15 June 2010
Guest post by Jessica Ball, a PhD candidate in the Department of Geology of SUNY University at Buffalo.
I love writing. I also love geology – volcanoes, especially. But writing research papers is an activity for a limited audience, and there’s only so long my friends and family will listen to me ramble on about volcanology. So what’s a girl to do? Start a blog, naturally!
My first experience with science blogs was an opportune one; two and a half years ago, I had just finished applying to graduate schools, and I was nervous about the whole prospect. I wanted advice on how to survive in the next level of higher education. While I did have some friends who’d gone on to grad school, I also found myself turning to the Internet to see what practical-advice resources existed for incoming grads in geology. What I ended up digging up were a few science blogs written by professors and graduate students in other disciplines. I liked the style and ease of the writing, and the way the bloggers shared their experiences and gave advice.
But the blogs I found were on computer science and biochemistry, not about geology – so I decided to fill the gap and start my own blog, Magma Cum Laude, about what it was like to be a grad student in geology. (More specifically, volcanology – hence the terrible pun I chose as a title*.) The scope of the blog has expanded somewhat; I write about my grad school experiences, geology topics that interest me, and occasionally current events (though mostly ones pertaining to volcanoes). I also post photos and descriptions of the places I’ve visited, which involves less writing but is just as fun.
Blogging has opened up an entire support network. The ‘geoblogosphere’ has grown immensely since I began writing Magma Cum Laude, and it’s full of Earth scientists who study a huge variety of subjects and are at all points in their careers. I never would have come into contact with them had I not started blogging. If I need help with a topic or an opinion, they’re always there to contribute, and often they have suggestions that I never would have thought of. Since many of the other geobloggers are further along in their careers than I am, they’ve also been very helpful when I come up against problems that they’ve already gone through. (Helping me decide which graduate school was a better fit was the first and most important one – I picked a program and colleagues that felt right over a more attractive geographical setting, and I haven’t regretted it yet.)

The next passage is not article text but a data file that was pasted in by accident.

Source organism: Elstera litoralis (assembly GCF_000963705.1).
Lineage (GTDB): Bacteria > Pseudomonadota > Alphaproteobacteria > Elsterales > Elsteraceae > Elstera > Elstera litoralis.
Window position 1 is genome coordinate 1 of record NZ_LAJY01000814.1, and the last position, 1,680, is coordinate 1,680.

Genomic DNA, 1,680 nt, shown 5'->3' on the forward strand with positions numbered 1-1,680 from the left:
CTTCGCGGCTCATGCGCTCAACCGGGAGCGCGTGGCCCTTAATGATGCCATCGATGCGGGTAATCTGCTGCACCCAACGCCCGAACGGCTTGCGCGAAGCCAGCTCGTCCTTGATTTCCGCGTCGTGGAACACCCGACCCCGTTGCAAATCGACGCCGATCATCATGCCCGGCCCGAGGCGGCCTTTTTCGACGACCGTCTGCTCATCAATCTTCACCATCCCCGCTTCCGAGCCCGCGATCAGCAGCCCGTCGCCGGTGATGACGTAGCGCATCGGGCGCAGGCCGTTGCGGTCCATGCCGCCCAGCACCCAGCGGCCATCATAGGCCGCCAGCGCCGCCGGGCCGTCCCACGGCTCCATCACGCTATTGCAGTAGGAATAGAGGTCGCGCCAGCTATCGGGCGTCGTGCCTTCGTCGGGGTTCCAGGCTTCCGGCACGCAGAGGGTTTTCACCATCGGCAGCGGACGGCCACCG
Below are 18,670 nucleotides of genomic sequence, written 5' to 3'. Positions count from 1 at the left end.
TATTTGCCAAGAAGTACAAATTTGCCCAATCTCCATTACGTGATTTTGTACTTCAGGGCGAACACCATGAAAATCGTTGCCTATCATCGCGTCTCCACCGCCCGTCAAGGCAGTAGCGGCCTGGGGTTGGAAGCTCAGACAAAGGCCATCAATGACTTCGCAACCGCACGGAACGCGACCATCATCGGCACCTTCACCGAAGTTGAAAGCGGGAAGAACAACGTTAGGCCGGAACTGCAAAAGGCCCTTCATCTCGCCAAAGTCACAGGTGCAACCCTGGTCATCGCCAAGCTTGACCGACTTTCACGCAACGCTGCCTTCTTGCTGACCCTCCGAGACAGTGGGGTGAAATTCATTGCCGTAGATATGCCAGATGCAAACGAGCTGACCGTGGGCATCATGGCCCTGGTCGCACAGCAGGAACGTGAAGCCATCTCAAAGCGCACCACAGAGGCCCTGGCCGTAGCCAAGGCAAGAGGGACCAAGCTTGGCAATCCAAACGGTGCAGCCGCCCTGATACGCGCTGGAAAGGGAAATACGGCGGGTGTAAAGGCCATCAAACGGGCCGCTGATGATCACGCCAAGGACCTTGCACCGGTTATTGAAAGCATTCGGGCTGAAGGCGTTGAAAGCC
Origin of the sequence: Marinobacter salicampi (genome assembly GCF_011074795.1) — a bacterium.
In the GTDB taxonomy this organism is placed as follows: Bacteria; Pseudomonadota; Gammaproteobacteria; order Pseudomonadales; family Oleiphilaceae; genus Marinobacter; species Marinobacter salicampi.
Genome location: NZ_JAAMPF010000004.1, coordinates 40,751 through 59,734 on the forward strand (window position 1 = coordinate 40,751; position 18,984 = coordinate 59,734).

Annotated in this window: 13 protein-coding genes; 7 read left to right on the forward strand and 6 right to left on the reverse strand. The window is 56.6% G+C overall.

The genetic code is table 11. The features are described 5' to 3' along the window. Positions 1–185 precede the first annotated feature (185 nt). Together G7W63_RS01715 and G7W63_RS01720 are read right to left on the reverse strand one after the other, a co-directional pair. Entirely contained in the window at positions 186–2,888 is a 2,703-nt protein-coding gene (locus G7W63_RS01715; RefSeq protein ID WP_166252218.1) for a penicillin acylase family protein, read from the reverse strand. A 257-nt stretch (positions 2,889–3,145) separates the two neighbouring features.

Posting to a blog is an excellent way for me to hone my writing skills, which I think are among the most important tools a scientist can have. After all, science is great for its own sake, but it should also be meaningful to non-scientists – and if you can’t tell people why your work is important, they’re not going to be very supportive of it. Blogging is a way to communicate that’s accessible, understandable, and attention-getting. It’s exciting for me as well, because I can talk as much as I want about volcanology. (Have I mentioned that I think I’m starting one of the coolest careers out there?)
I’ve had some great opportunities come up since I started blogging. I’ve written articles on volcanology for Geology.com and Earth Magazine, and I’ve had the opportunity to speak with K-12 students about Earth science. Doing presentations for kids is one of my favorite outreach activities related to blogging, because the more of them I can get excited about geology, the better! My professors and peers have been very supportive as well; I even had one compliment me on the Geology.com articles, since her introductory geology class was able to use them as primary sources for a research assignment.
I’d definitely recommend blogging to any scientist – Earth science or otherwise – who’s interested in improving their communication skills and reaching out to an audience beyond the lab or the classroom. The point of geoblogging is to get people excited about geology – all aspects of it, from lab to field, scientific to aesthetic, and especially the fun parts. It’s a chance for us to show why we love what we do, and to dispel the stereotypes that people have about scientists. I think it’s the greatest thing in the world that I get to both study volcanoes and write about them, and I know there are other geologists out there who feel the same way about their field.
*If you’ve ever wondered about the title of my blog, it comes from an old geology pun: Does an excellent student of volcanology graduate magma cum laude?
– Jessica Ball, PhD candidate, Department of Geology, SUNY University at Buffalo